by Rabih Hasbany
“All churches in Algeria are at risk of closure,” reports an officer with the World Evangelical Alliance. On October 15 and 16, Algerian authorities shut down three Protestant churches in the province of Tizi Ouzou, home to the country’s Berber people. One of these churches, Plein-Évangile, is known to be the largest Protestant church in the country. A number of videos documenting these closures were posted online, specifically on the Facebook pages “Les Chrétiens en Algérie” (The Christians in Algeria) and “Église protestante d’Algérie” (Protestant Church of Algeria).
At least 15 Protestant churches, out of approximately 46 in the country, have been closed since January 2018, according to the Christian advocacy group, Middle East Concern. While the government says this is because the churches weren’t up to regulation, members of the community say they are being unfairly targeted.
Christian congregations are fighting to register with the government agency tasked with regulating non-Muslim worship (per a 2006 law); however, the government has never issued a single approval.
According to Open Doors USA, there are just 125,000 Christians among a population of over 42 million. In an attempt to shed light on Christ followers suffering in Algeria, while calling the global church to pray for the church in Algeria, Open Doors published a video showing the Algerian police persecuting believers in one of the churches in Tizi Ouzou. The video went viral on Facebook, The Shocking Persecution of Algerian Believers.
Pastor Salah, in an interview to Open Doors, says:
“I think [the Algerian authorities are] afraid of the church; it’s a government [in a Muslim-majority country], so they don’t like us very much because we are mostly Muslim-background Christians.”
In a conversation I had with an Algerian graduate of Arab Baptist Theological Seminary who lives and serves in Algeria, she expressed grief over what the Christians are experiencing in her country. She said that as followers of Christ, we protest against government persecution, but for our voice to reach them we need advocacy and support from our fellow brothers and sisters in the Middle East.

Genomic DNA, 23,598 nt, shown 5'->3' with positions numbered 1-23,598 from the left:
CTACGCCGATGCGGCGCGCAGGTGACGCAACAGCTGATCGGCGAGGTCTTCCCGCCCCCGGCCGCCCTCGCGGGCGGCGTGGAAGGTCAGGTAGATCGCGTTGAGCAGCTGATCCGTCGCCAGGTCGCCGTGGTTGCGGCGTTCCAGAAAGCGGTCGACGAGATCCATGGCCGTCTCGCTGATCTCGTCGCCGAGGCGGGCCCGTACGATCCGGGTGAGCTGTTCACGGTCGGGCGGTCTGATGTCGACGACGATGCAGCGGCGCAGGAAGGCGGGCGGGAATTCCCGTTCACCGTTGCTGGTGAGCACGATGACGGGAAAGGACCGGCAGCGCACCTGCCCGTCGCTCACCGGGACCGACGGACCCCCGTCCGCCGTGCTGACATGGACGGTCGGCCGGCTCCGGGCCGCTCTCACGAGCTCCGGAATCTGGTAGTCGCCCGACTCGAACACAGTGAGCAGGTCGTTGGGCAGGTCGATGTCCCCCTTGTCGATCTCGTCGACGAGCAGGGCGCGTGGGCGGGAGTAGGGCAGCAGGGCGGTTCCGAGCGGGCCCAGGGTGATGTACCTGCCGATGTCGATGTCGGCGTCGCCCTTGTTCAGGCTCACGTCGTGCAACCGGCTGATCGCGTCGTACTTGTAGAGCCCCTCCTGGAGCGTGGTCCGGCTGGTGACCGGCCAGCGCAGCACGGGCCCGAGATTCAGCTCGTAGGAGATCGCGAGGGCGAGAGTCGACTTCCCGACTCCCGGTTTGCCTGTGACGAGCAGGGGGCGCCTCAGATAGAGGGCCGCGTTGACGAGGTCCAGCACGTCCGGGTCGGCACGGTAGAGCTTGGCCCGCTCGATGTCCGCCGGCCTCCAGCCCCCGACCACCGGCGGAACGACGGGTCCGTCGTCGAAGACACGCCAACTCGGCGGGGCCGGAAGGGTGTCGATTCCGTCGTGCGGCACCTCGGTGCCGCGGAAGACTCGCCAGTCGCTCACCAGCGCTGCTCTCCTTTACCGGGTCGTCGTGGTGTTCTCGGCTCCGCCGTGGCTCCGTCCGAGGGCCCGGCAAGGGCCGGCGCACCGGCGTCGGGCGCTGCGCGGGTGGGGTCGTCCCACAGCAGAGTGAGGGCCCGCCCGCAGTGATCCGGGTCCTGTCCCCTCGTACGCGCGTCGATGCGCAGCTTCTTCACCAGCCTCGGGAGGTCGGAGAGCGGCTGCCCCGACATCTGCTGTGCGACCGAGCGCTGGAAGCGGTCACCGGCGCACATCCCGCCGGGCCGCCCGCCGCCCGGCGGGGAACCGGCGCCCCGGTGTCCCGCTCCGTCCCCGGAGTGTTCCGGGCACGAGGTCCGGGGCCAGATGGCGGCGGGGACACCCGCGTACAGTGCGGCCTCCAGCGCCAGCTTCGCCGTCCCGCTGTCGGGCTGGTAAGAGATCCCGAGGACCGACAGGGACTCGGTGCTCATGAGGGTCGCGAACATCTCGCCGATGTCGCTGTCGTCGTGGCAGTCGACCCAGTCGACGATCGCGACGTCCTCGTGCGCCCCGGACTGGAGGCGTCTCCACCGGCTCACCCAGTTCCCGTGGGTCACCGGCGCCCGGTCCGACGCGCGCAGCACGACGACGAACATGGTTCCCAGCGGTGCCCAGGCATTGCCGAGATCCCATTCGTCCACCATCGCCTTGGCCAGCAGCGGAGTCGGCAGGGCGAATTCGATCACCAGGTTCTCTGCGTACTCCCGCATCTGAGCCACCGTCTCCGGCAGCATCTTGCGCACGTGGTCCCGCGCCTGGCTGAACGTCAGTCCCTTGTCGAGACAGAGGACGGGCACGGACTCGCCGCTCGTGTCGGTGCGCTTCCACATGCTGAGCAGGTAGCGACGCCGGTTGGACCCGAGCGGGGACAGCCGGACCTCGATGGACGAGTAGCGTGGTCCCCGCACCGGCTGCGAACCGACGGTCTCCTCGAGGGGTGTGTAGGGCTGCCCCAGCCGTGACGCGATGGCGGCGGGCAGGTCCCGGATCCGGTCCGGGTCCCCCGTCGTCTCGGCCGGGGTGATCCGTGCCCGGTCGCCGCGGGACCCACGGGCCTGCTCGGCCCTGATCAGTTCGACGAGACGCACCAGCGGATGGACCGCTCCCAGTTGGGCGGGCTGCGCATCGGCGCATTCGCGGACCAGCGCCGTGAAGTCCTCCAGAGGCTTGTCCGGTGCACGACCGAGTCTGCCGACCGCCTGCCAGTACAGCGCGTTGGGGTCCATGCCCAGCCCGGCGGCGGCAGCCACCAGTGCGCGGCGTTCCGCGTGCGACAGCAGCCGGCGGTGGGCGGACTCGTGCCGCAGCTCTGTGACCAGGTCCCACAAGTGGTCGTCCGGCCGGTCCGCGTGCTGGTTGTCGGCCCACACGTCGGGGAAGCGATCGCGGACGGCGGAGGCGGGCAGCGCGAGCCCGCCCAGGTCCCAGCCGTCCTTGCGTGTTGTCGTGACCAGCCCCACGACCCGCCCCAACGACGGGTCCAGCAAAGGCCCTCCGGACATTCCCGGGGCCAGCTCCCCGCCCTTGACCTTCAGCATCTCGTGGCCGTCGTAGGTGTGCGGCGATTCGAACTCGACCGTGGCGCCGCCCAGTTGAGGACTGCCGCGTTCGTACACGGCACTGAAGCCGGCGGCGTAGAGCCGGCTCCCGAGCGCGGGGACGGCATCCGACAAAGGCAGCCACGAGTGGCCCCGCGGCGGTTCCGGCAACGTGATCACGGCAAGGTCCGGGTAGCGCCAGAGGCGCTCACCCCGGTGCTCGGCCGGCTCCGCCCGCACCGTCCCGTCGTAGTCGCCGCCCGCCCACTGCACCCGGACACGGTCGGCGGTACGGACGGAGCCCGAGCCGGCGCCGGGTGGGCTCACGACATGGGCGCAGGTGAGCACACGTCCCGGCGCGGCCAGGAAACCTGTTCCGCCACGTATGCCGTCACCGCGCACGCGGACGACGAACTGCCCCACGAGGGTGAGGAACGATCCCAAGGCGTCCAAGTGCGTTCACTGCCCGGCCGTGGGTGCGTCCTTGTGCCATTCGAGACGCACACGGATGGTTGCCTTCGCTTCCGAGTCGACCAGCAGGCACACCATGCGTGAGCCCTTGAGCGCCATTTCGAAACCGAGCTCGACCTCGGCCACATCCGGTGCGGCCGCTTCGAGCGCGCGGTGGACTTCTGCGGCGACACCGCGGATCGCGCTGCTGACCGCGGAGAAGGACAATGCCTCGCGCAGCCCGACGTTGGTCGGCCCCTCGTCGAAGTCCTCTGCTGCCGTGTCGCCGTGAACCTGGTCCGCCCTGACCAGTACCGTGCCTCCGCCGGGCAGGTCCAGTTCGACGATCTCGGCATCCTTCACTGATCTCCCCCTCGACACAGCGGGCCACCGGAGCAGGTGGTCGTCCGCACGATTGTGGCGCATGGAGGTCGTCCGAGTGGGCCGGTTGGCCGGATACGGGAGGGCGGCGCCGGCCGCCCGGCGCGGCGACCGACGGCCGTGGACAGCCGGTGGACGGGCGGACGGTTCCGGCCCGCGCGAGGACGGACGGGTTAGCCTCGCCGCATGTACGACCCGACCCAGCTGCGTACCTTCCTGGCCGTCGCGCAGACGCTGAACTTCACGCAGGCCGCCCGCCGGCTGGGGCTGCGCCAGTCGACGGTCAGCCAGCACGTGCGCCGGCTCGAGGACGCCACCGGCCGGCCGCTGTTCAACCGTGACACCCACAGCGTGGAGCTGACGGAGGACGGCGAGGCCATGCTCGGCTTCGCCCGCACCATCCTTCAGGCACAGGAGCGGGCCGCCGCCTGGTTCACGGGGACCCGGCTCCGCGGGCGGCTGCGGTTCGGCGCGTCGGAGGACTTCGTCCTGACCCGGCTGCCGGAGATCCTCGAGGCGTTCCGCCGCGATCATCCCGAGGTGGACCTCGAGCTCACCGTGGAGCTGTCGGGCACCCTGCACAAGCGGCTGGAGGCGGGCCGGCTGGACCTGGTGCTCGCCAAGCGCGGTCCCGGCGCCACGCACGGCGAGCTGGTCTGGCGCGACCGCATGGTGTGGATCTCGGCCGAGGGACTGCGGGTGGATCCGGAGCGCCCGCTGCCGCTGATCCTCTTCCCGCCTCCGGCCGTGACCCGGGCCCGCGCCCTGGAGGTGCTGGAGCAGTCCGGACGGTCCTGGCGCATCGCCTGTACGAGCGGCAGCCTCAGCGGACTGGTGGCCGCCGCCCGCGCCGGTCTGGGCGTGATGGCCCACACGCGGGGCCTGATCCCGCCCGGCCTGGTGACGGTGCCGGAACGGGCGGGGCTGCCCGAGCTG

Our graduate expressed her gratefulness to Open Doors for standing up for them and empowering them by making their voice heard by the international community and the global church. However, after the release of the video, she said the Algerian authorities accused the church of being associated with an American empire – worsening the situation. Support from the western church for the Algerian Christian community is a double-edged sword.
Theological Reflections and Missiological Implications
A question that must be raised is: to what extent do we need an alternative way of engagement with the Algerian church?
This question casts the responsibility on the church in the Middle East and North Africa (MENA) to stand in solidarity with our brothers and sisters in Algeria. The Arab Church in the Middle East is called to take practical steps towards the suffering church in Algeria and all-over North Africa.
One way to engage with the North African church is to equip leaders and send them as missionaries to these countries, where the church is still in a developing stage and requires help in the face of many challenges (such as persecution). Equipping leaders can be on the formal level (such as seminary training), and the informal level which the local churches can do. These ‘equipped leaders’ can be either North African men and women willing to develop their skills and contribute to the advancement of the kingdom in their region, or men and women from the Middle East who are called to be sent to North Africa.
Another method of engagement is to pray for these persecuted believers and financially contribute to support them. This can be done by sharing stories of persecution in newsletters circulated throughout the MENA region and beyond, requesting prayer for the church in North Africa, and seizing the opportunity to financially support the church.
A third way to give a voice to the Algerian church, and other churches in Muslim countries, is to help these churches develop leaders who are well-equipped to engage with Muslim religious leaders. The peacebuilding initiatives lead by The Institute of Middle East Studies and the Middle East Consultation provide good examples of engaging in fruitful and effective dialogues with the religious other.
My prayer is for the Algerian church to remain strong and resilient, and for our churches to effectively engage with the North African church.